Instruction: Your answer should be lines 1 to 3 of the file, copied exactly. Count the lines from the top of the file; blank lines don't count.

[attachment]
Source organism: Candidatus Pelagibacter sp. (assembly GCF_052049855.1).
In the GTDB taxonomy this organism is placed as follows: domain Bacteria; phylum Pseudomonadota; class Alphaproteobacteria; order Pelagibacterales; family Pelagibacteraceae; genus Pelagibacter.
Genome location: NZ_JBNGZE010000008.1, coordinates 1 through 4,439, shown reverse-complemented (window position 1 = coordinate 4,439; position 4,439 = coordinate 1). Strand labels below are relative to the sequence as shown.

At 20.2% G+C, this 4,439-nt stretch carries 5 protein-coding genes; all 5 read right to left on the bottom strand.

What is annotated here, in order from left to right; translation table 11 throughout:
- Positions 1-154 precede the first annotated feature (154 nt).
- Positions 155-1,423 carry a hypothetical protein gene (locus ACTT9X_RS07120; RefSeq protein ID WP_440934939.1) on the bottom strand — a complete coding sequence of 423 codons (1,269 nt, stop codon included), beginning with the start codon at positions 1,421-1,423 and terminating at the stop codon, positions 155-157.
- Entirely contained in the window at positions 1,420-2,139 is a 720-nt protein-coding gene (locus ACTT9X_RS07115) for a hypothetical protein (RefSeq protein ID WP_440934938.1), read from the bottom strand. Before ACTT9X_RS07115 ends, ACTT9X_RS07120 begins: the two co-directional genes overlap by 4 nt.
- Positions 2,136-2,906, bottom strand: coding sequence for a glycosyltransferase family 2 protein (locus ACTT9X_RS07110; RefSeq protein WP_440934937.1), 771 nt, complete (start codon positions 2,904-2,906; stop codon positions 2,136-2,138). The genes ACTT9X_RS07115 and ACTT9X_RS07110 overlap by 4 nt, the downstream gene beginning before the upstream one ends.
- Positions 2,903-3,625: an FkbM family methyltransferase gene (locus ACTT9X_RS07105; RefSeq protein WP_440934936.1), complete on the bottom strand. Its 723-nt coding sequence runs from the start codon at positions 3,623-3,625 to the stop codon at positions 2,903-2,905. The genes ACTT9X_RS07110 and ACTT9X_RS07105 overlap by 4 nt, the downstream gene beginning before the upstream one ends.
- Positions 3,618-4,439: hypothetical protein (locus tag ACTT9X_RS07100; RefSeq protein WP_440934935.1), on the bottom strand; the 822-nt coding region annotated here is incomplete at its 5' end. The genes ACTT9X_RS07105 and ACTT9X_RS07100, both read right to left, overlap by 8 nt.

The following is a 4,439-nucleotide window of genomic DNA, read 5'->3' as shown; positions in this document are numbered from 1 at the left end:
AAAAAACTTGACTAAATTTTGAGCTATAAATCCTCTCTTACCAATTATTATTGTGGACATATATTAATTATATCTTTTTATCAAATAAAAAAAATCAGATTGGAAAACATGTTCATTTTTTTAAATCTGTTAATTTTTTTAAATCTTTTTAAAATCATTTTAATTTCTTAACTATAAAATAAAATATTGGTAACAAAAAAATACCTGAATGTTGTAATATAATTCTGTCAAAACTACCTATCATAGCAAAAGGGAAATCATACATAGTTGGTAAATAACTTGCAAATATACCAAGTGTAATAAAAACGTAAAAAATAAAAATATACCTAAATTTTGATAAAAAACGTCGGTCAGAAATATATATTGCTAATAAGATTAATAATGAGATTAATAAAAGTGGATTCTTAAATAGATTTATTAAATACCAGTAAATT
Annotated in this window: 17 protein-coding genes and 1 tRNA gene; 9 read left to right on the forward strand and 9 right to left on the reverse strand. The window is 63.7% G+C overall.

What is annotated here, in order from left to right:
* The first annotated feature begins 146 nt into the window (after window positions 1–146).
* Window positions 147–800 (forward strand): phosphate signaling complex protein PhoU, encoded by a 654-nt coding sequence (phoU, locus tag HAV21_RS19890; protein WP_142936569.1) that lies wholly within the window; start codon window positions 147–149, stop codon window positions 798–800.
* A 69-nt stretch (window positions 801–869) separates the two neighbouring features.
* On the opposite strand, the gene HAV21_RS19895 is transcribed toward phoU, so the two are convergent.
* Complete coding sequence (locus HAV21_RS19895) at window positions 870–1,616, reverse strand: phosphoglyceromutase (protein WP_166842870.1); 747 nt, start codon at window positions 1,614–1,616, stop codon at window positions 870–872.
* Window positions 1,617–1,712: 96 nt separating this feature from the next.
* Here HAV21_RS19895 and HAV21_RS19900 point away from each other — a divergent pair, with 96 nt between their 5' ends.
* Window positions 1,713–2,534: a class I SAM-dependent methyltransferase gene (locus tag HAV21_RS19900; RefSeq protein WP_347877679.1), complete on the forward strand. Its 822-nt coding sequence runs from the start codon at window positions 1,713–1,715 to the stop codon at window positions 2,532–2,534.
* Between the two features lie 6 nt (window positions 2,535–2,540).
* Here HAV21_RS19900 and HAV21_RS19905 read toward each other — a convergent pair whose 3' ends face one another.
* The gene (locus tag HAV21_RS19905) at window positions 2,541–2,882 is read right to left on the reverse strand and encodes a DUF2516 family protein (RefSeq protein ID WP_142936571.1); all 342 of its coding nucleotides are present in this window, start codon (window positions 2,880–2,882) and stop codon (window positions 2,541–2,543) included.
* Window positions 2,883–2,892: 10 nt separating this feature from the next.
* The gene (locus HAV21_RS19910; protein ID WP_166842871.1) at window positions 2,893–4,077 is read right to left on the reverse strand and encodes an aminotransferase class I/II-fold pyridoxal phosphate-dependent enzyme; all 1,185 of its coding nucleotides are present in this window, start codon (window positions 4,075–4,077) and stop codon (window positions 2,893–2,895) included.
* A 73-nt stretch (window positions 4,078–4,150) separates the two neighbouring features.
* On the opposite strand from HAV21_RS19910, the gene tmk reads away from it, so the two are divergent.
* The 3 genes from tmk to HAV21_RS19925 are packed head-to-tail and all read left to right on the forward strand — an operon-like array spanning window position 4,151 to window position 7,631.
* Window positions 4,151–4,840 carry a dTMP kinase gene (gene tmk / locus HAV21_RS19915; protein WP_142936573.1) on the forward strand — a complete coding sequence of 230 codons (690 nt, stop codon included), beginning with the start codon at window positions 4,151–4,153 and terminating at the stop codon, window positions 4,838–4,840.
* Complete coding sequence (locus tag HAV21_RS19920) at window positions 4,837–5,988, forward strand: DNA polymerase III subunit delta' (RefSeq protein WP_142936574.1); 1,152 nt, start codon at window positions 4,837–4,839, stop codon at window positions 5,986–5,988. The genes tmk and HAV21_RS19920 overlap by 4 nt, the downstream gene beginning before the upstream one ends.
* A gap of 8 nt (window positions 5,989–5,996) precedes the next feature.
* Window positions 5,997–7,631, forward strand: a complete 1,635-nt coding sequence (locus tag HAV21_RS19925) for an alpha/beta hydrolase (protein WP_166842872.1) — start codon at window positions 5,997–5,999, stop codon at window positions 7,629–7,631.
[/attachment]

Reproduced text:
Source organism: Candidatus Pelagibacter sp. (assembly GCF_052049855.1).
In the GTDB taxonomy this organism is placed as follows: domain Bacteria; phylum Pseudomonadota; class Alphaproteobacteria; order Pelagibacterales; family Pelagibacteraceae; genus Pelagibacter.
Genome location: NZ_JBNGZE010000008.1, coordinates 1 through 4,439, shown reverse-complemented (window position 1 = coordinate 4,439; position 4,439 = coordinate 1). Strand labels below are relative to the sequence as shown.